When the mid-2000s had the CD being spruiked, I once said that I didn’t mind ID/Creationism being discussed in school, so long as it was as a lesson in philosophy and how to make an argument; I figured it would be good material for dissection, and especially for contrast with the scientific approach to comprehending the natural world. The problem, as I soon realised, is that the IDers/Creationists who were behind this CD were pushing for actual curriculum changes in biology as taught at schools, with a view to giving their “theory” (of reality) equal merit to the theory of evolution, but without the test of evidence as the determining factor for its entrance to the biology syllabus. When we teach science subjects, the basic test for whether a particular idea is of value in a course has to be that there is sufficient evidence that the idea is correct in some specific manner, namely that it withstands scrutiny against the evidence. That doesn’t make an idea correct in all its detail, but it does give it a scientific legitimacy that ID/Creationism can never achieve, short of God popping up from somewhere and telling us all, how it really is. Waving a CD or a book—the bible—and saying that’s all the evidence you need, that’s not how science works at all. But you can’t tell them that, because they don’t want to know, they just want it taught in the schools as a counter to evolution and natural biology. May as well admit the Flying Spaghetti Monster theory of creation into the classes, if you are going to allow ID in. The Pastafarians could be right, after all.

  48. Ernestine Gross
    October 2nd, 2013 at 11:33 | #48

    How do you argue in say German with a person who speaks only French about an English poet?

    You don’t (if you already know it is not possible).

    But if the German speaker and the French speaker recognise there are some Latin based words in the English poet’s writing, which are also in their own languages then an argument of sort can develop (eg an unavoidable problem faced by economists because ‘everbody’ is part of ‘the economy’ and therefore ‘everybody’ has an interest in ‘the economy’. Its a small step to confuse an interest in ‘the economy’ with an interest in Economics).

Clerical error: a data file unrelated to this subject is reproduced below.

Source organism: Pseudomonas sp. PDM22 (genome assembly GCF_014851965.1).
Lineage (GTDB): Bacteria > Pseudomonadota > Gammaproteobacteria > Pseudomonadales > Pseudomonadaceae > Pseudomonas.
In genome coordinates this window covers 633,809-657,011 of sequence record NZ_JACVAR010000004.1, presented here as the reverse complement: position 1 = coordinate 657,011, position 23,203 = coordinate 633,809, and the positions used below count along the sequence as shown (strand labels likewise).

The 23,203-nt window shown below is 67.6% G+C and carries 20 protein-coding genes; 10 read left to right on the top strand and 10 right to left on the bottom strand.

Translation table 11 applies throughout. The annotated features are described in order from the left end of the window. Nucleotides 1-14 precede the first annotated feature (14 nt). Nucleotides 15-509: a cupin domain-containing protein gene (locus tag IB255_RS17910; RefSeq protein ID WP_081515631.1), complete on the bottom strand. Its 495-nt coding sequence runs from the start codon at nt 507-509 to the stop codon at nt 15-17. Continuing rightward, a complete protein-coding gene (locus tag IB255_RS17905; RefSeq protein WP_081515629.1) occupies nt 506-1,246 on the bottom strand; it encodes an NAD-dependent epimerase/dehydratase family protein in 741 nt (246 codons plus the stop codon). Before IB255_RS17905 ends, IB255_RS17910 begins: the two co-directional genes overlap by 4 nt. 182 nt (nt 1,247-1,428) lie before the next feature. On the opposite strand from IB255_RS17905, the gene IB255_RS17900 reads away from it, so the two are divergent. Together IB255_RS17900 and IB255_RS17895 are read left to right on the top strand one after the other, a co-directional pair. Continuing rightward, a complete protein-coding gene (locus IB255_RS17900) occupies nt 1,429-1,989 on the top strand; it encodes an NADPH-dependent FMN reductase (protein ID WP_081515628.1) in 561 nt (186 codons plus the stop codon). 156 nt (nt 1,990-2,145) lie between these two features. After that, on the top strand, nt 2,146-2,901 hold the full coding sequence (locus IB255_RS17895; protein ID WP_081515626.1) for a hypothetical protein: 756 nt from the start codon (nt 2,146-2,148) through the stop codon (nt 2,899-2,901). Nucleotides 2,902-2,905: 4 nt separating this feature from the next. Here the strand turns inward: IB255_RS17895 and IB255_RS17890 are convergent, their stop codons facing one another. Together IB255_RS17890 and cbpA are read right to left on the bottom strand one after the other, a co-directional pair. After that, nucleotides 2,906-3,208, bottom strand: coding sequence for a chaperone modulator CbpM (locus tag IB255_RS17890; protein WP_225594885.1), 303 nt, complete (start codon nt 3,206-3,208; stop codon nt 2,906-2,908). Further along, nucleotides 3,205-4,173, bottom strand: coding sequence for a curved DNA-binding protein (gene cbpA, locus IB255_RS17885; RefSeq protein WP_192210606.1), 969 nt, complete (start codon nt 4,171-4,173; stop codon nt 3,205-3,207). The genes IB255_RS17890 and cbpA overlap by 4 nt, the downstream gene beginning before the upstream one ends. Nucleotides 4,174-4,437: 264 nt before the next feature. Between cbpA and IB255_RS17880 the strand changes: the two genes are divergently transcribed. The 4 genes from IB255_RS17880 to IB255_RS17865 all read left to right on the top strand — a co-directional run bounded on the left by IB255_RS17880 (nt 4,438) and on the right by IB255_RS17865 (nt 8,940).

It seems to me arguing with a creationist is possible only if the non-creationists are educated in creationism and the creationists are educated in science. Looks like a lot of work – a lot more than learning one or more foreign languages. “Don’t” seems to be the pragmatic solution to the problem.

  49. Neil
    October 2nd, 2013 at 12:06 | #49

    @JOG
    “I would also like to point out that Darwin was wrong (still one of the greatest scientist that ever lived though) and Kimura was much closer to the truth. But I will never admit that to a creationist”

    Why? Why buy into creationist dogma? Creationists often seem to think that supporters of evolutionism are “Darwinists”, and they think that Origin of Species is our bible. But science doesn’t have bibles, and scientists expect that earlier thinkers were way off base. Darwin didn’t have a mechanism for natural selection; no one did until the new synthesis more than half a century later. Today no one seriously maintains that natural selection is the only force explaining alterations in phenotypes: genetic drift, random walk, sexual selection and – perhaps – others are all important. No one should be embarrassed by this.

  50. O6
    October 2nd, 2013 at 12:24 | #50